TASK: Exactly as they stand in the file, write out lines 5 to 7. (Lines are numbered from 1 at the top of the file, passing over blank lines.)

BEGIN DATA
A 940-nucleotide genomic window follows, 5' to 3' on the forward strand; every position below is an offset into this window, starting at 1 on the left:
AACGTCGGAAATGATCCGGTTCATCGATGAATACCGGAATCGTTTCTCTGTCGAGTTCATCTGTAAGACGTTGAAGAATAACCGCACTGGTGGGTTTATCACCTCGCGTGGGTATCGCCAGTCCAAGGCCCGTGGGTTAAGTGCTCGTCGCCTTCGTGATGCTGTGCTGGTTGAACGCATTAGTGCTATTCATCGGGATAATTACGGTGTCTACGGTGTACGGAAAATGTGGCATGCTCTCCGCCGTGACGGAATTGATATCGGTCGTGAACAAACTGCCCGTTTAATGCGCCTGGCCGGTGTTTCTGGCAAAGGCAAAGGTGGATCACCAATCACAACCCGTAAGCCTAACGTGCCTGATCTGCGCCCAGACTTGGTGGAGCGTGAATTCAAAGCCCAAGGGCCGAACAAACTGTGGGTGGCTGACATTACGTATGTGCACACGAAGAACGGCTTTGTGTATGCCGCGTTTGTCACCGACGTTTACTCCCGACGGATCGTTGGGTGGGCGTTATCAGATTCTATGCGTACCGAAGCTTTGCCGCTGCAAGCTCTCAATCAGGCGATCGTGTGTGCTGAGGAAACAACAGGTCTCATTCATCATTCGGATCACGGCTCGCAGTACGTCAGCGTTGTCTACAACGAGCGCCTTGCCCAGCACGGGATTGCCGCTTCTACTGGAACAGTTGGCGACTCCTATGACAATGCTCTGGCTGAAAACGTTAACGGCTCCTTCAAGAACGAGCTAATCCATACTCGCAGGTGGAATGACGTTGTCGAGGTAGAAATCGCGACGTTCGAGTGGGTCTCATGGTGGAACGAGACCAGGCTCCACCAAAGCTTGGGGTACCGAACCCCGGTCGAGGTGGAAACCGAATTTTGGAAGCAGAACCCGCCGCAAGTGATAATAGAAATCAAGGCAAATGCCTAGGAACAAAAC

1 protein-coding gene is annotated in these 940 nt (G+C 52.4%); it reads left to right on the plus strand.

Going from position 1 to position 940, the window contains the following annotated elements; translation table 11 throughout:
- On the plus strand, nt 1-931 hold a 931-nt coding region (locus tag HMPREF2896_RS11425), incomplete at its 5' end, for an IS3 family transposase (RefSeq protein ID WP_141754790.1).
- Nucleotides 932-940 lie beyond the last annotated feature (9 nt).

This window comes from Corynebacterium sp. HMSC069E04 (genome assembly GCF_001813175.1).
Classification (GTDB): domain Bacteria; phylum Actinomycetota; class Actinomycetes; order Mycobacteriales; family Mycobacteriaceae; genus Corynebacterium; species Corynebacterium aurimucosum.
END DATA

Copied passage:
- On the plus strand, nt 1-931 hold a 931-nt coding region (locus tag HMPREF2896_RS11425), incomplete at its 5' end, for an IS3 family transposase (RefSeq protein ID WP_141754790.1).
- Nucleotides 932-940 lie beyond the last annotated feature (9 nt).

This window comes from Corynebacterium sp. HMSC069E04 (genome assembly GCF_001813175.1).